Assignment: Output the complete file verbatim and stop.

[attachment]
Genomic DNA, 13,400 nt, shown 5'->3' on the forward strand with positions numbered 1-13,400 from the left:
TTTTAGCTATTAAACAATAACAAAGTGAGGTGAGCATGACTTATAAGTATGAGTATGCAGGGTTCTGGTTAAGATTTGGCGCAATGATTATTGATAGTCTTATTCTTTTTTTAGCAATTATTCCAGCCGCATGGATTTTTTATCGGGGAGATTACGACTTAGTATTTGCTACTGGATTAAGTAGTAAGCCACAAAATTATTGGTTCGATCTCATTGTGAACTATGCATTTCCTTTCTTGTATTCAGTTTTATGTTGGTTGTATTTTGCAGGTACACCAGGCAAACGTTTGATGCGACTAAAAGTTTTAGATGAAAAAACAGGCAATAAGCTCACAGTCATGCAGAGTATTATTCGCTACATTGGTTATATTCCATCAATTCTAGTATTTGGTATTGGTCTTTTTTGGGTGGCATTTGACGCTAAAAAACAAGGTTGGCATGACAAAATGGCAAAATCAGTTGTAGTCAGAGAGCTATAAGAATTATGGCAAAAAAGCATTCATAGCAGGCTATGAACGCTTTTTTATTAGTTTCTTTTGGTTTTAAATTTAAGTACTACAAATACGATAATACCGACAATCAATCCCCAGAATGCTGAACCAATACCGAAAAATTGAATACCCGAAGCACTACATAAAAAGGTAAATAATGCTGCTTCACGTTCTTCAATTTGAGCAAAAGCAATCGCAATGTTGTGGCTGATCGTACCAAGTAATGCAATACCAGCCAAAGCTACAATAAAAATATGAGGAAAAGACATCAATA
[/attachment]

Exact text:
Genomic DNA, 13,400 nt, shown 5'->3' on the forward strand with positions numbered 1-13,400 from the left:
TTTTAGCTATTAAACAATAACAAAGTGAGGTGAGCATGACTTATAAGTATGAGTATGCAGGGTTCTGGTTAAGATTTGGCGCAATGATTATTGATAGTCTTATTCTTTTTTTAGCAATTATTCCAGCCGCATGGATTTTTTATCGGGGAGATTACGACTTAGTATTTGCTACTGGATTAAGTAGTAAGCCACAAAATTATTGGTTCGATCTCATTGTGAACTATGCATTTCCTTTCTTGTATTCAGTTTTATGTTGGTTGTATTTTGCAGGTACACCAGGCAAACGTTTGATGCGACTAAAAGTTTTAGATGAAAAAACAGGCAATAAGCTCACAGTCATGCAGAGTATTATTCGCTACATTGGTTATATTCCATCAATTCTAGTATTTGGTATTGGTCTTTTTTGGGTGGCATTTGACGCTAAAAAACAAGGTTGGCATGACAAAATGGCAAAATCAGTTGTAGTCAGAGAGCTATAAGAATTATGGCAAAAAAGCATTCATAGCAGGCTATGAACGCTTTTTTATTAGTTTCTTTTGGTTTTAAATTTAAGTACTACAAATACGATAATACCGACAATCAATCCCCAGAATGCTGAACCAATACCGAAAAATTGAATACCCGAAGCACTACATAAAAAGGTAAATAATGCTGCTTCACGTTCTTCAATTTGAGCAAAAGCAATCGCAATGTTGTGGCTGATCGTACCAAGTAATGCAATACCAGCCAAAGCTACAATAAAAATATGAGGAAAAGACATCAATA